President Trump’s use of the presidency to pursue a private vendetta with Amazon is appalling. But that doesn’t mean policymakers shouldn’t take a close look at the internet giant’s power and competitive tactics.
Trump doesn’t like Jeff Bezos because he doesn’t like the Washington Post. Just as he doesn’t like Time Warner because he doesn’t like (to put it mildly) CNN. But he can’t do much about either the Post or CNN; something called the First Amendment annoyingly stands between him and the vengeance he seeks. And he can’t do much about Bezos, personally, in part because the Amazon founder is surrounded by an impenetrable wall of money that protects him from just about anything Trump can throw at him. Yes, the president can tweet away billions of the value of Amazon shares, but that’s petty cash to Bezos, only harms smaller shareholders by cutting into the value of their pensions and 401(k) plans.
Claiming that Amazon doesn’t pay sales taxes won’t work because Amazon does, at least on its own merchandise. Claiming that the Post Office is subsidizing Amazon won’t work either, because it isn’t. Or if it is, the place to find out is in a proceeding before the Postal Regulatory Commission, which has the thankless task of allocating the cost to be borne by each class of users benefitting as these couriers complete the sometimes swift completion of their appointed rounds. The Commission says the postal service is charging Amazon the same rate as it charges others bulk customers, and if it can wring more out of Amazon in the next round of negotiations, so be it.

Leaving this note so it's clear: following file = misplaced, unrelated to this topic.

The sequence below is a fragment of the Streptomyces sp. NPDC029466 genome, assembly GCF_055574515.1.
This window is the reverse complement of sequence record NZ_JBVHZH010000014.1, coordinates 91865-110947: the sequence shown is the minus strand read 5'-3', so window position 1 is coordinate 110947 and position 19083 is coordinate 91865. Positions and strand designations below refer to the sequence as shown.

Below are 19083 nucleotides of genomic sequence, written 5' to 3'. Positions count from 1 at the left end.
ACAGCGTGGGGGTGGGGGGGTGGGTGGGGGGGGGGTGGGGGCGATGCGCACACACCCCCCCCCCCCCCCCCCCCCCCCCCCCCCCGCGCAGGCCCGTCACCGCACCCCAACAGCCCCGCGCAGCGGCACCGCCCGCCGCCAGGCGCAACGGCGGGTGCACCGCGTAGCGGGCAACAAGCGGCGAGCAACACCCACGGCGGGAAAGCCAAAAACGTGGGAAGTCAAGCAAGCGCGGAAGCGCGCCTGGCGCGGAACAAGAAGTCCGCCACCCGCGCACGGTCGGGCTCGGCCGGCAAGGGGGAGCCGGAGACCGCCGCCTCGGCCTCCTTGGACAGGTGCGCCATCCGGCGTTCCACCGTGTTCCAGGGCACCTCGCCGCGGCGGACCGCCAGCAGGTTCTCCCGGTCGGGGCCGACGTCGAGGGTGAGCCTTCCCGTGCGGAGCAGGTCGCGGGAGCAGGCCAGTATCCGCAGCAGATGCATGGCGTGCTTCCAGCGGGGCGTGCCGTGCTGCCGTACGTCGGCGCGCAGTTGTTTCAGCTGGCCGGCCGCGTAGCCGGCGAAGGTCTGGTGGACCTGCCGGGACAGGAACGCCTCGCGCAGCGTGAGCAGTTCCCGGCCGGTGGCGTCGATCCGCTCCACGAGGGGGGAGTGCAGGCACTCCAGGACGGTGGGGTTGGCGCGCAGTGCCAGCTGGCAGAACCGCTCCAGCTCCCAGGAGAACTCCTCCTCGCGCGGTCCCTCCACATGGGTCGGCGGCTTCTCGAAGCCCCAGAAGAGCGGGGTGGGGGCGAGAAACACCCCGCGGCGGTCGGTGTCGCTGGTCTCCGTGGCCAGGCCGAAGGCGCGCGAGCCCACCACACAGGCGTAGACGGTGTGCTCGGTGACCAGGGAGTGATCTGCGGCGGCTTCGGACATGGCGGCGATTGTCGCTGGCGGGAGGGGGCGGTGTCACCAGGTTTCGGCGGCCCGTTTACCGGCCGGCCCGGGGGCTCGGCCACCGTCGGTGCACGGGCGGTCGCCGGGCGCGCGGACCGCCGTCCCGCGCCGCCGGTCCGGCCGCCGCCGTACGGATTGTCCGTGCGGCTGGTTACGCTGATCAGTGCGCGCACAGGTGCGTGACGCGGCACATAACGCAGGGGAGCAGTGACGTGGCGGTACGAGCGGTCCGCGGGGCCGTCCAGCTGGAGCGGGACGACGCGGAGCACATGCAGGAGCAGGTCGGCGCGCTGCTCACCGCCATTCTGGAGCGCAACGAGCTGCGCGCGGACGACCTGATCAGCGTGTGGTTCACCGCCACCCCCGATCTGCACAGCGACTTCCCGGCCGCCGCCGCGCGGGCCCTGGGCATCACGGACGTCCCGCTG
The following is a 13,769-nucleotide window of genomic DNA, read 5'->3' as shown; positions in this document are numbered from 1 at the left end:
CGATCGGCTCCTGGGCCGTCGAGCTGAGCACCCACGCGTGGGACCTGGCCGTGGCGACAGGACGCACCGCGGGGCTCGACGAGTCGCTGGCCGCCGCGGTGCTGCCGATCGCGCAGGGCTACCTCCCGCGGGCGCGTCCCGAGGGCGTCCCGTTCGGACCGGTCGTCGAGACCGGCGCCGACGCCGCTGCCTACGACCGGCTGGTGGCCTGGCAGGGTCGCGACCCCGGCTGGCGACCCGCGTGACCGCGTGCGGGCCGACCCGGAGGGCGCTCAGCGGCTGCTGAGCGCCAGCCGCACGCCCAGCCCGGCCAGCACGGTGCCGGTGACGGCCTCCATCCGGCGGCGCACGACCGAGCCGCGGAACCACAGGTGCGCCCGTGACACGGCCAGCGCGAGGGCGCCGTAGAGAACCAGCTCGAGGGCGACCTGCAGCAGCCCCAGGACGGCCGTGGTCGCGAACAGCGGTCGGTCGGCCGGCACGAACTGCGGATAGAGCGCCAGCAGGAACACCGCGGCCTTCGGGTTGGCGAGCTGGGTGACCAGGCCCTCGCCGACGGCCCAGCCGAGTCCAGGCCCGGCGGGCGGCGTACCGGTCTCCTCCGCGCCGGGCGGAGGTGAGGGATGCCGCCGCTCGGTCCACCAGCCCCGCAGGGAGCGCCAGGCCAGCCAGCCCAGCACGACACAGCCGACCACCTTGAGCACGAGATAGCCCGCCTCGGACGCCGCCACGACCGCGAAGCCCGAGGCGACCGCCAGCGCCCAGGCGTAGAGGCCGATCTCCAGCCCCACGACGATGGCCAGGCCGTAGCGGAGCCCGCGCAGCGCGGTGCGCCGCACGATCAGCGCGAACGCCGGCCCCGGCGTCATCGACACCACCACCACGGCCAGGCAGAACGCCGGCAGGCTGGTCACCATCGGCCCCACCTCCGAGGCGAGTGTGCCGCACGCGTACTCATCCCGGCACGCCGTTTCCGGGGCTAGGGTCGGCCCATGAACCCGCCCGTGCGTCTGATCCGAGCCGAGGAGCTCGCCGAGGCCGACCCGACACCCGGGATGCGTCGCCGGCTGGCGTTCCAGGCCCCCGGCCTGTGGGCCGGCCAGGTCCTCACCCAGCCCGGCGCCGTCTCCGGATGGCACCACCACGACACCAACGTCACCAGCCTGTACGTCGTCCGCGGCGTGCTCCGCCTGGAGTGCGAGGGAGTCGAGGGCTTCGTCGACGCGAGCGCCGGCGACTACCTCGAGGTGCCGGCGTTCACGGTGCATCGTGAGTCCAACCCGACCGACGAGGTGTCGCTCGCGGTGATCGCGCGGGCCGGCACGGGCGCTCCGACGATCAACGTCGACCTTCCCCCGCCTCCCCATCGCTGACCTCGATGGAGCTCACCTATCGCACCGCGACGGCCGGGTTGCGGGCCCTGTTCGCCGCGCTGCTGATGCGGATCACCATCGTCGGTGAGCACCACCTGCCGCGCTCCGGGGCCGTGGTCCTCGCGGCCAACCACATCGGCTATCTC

Bezos has been too busy building one of the most consequential businesses of our time to write a book about “the art of the deal.” So he might be disadvantaged in a face-off with the author of a work on that subject. But I rather doubt it.
Start with this. The use by the president of the United States of the power of his office and pulpit to settle personal/political scores is unseemly and reveals—if any such further revelation is necessary—that Trump is a fledgling caudillo, unable to differentiate between the personal and matters of proper concern to the nation’s chief executive. His admiration for, or jealousy of, Vladimir Putin knows no bounds.
But the impropriety of Trump’s actions does not mean that Amazon’s success doesn’t create real policy problems that ought to be considered and, after consideration, either acted upon or laid to rest.
That consideration should take two forms. The first is the more traditional examination of whether Amazon possesses monopoly power as that term is generally understood. Translated into the jargon of competition policy, that means measuring Amazon’s share of some relevant market to see if that share seems so large as to give it substantial power over prices to the detriment of consumers.
The quick answer to this query is that Amazon possesses no such market share. About 10 percent of all retail business is done online, and best estimates are that Amazon accounts for about half of that, or about 5 percent of all retail sales, with sales of third-party merchandise accounting for more than half of that 5 percent. That’s a lot of sales, but hardly a monopolist’s share.
Moreover, Amazon is facing increased attacks on its online stronghold from traditional retailers. Its (far larger) retail rival, Walmart, has just dropped “Stores” from its corporate name in recognition of its belated (but serious, and so far successful) thrust into online retailing. Bezos has brilliantly constructed a way of doing business that is forcing others to imitate Amazon’s higher level of customer service. And so far there is no apparent barrier to competitors doing so.